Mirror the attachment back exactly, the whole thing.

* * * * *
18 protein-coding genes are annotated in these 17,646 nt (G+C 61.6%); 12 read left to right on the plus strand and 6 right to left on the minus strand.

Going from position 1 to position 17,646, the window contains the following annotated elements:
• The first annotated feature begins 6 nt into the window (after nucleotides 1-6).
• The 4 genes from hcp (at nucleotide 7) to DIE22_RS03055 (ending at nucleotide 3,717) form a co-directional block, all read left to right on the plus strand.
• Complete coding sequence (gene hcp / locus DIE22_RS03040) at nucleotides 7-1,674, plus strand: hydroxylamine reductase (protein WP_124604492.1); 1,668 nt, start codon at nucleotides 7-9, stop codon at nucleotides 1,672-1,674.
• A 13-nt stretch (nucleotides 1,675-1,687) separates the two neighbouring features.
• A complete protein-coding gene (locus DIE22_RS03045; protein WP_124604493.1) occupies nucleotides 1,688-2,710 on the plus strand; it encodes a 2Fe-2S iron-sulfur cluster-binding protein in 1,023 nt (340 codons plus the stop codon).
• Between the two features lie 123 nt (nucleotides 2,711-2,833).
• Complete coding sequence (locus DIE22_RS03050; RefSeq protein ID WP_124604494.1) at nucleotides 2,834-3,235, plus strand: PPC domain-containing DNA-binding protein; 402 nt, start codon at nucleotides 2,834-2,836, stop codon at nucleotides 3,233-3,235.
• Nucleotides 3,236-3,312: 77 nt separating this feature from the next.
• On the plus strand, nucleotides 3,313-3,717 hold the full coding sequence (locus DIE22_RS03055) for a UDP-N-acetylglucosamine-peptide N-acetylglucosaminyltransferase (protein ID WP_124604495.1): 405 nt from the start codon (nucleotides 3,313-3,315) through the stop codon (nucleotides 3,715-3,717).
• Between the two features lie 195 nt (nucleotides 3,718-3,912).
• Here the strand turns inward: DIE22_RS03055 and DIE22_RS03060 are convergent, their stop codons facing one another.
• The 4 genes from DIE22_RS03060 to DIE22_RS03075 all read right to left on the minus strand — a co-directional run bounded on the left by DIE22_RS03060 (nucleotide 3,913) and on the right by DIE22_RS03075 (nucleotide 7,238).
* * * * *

18 protein-coding genes are annotated in these 17,646 nt (G+C 61.6%); 12 read left to right on the plus strand and 6 right to left on the minus strand.

Going from position 1 to position 17,646, the window contains the following annotated elements:
• The first annotated feature begins 6 nt into the window (after nucleotides 1-6).
• The 4 genes from hcp (at nucleotide 7) to DIE22_RS03055 (ending at nucleotide 3,717) form a co-directional block, all read left to right on the plus strand.
• Complete coding sequence (gene hcp / locus DIE22_RS03040) at nucleotides 7-1,674, plus strand: hydroxylamine reductase (protein WP_124604492.1); 1,668 nt, start codon at nucleotides 7-9, stop codon at nucleotides 1,672-1,674.
• A 13-nt stretch (nucleotides 1,675-1,687) separates the two neighbouring features.
• A complete protein-coding gene (locus DIE22_RS03045; protein WP_124604493.1) occupies nucleotides 1,688-2,710 on the plus strand; it encodes a 2Fe-2S iron-sulfur cluster-binding protein in 1,023 nt (340 codons plus the stop codon).
• Between the two features lie 123 nt (nucleotides 2,711-2,833).
• Complete coding sequence (locus DIE22_RS03050; RefSeq protein ID WP_124604494.1) at nucleotides 2,834-3,235, plus strand: PPC domain-containing DNA-binding protein; 402 nt, start codon at nucleotides 2,834-2,836, stop codon at nucleotides 3,233-3,235.
• Nucleotides 3,236-3,312: 77 nt separating this feature from the next.
• On the plus strand, nucleotides 3,313-3,717 hold the full coding sequence (locus DIE22_RS03055) for a UDP-N-acetylglucosamine-peptide N-acetylglucosaminyltransferase (protein ID WP_124604495.1): 405 nt from the start codon (nucleotides 3,313-3,315) through the stop codon (nucleotides 3,715-3,717).
• Between the two features lie 195 nt (nucleotides 3,718-3,912).
• Here the strand turns inward: DIE22_RS03055 and DIE22_RS03060 are convergent, their stop codons facing one another.
• The 4 genes from DIE22_RS03060 to DIE22_RS03075 all read right to left on the minus strand — a co-directional run bounded on the left by DIE22_RS03060 (nucleotide 3,913) and on the right by DIE22_RS03075 (nucleotide 7,238).